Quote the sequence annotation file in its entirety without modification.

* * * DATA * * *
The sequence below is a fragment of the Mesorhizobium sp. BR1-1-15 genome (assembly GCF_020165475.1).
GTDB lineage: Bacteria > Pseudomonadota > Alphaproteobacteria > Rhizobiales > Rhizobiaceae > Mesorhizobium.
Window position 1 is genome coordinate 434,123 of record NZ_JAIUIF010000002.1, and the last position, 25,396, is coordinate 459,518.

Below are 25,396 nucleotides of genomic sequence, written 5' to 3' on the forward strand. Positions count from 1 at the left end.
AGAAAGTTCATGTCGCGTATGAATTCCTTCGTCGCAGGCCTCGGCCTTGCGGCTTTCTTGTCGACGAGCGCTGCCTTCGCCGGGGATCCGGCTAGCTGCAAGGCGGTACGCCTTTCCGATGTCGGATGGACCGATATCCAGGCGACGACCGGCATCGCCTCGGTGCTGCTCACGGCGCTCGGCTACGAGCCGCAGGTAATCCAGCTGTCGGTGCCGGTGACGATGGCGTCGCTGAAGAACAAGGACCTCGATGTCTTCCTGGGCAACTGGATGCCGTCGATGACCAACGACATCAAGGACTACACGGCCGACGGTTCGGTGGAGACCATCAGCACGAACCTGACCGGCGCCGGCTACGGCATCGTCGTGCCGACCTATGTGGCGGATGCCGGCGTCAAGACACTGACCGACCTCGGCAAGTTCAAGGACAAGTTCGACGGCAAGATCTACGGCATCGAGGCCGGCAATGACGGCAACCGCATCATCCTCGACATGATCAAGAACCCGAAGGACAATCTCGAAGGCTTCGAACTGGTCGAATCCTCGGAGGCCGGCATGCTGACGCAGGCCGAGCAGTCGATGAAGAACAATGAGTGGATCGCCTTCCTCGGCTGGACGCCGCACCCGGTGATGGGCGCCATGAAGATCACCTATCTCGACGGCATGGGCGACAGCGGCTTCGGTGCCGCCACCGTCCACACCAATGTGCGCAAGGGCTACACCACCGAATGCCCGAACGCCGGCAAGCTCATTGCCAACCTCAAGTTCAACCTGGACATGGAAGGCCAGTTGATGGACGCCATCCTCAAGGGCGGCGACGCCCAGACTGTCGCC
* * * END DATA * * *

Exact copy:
The sequence below is a fragment of the Mesorhizobium sp. BR1-1-15 genome (assembly GCF_020165475.1).
GTDB lineage: Bacteria > Pseudomonadota > Alphaproteobacteria > Rhizobiales > Rhizobiaceae > Mesorhizobium.
Window position 1 is genome coordinate 434,123 of record NZ_JAIUIF010000002.1, and the last position, 25,396, is coordinate 459,518.

Below are 25,396 nucleotides of genomic sequence, written 5' to 3' on the forward strand. Positions count from 1 at the left end.
AGAAAGTTCATGTCGCGTATGAATTCCTTCGTCGCAGGCCTCGGCCTTGCGGCTTTCTTGTCGACGAGCGCTGCCTTCGCCGGGGATCCGGCTAGCTGCAAGGCGGTACGCCTTTCCGATGTCGGATGGACCGATATCCAGGCGACGACCGGCATCGCCTCGGTGCTGCTCACGGCGCTCGGCTACGAGCCGCAGGTAATCCAGCTGTCGGTGCCGGTGACGATGGCGTCGCTGAAGAACAAGGACCTCGATGTCTTCCTGGGCAACTGGATGCCGTCGATGACCAACGACATCAAGGACTACACGGCCGACGGTTCGGTGGAGACCATCAGCACGAACCTGACCGGCGCCGGCTACGGCATCGTCGTGCCGACCTATGTGGCGGATGCCGGCGTCAAGACACTGACCGACCTCGGCAAGTTCAAGGACAAGTTCGACGGCAAGATCTACGGCATCGAGGCCGGCAATGACGGCAACCGCATCATCCTCGACATGATCAAGAACCCGAAGGACAATCTCGAAGGCTTCGAACTGGTCGAATCCTCGGAGGCCGGCATGCTGACGCAGGCCGAGCAGTCGATGAAGAACAATGAGTGGATCGCCTTCCTCGGCTGGACGCCGCACCCGGTGATGGGCGCCATGAAGATCACCTATCTCGACGGCATGGGCGACAGCGGCTTCGGTGCCGCCACCGTCCACACCAATGTGCGCAAGGGCTACACCACCGAATGCCCGAACGCCGGCAAGCTCATTGCCAACCTCAAGTTCAACCTGGACATGGAAGGCCAGTTGATGGACGCCATCCTCAAGGGCGGCGACGCCCAGACTGTCGCC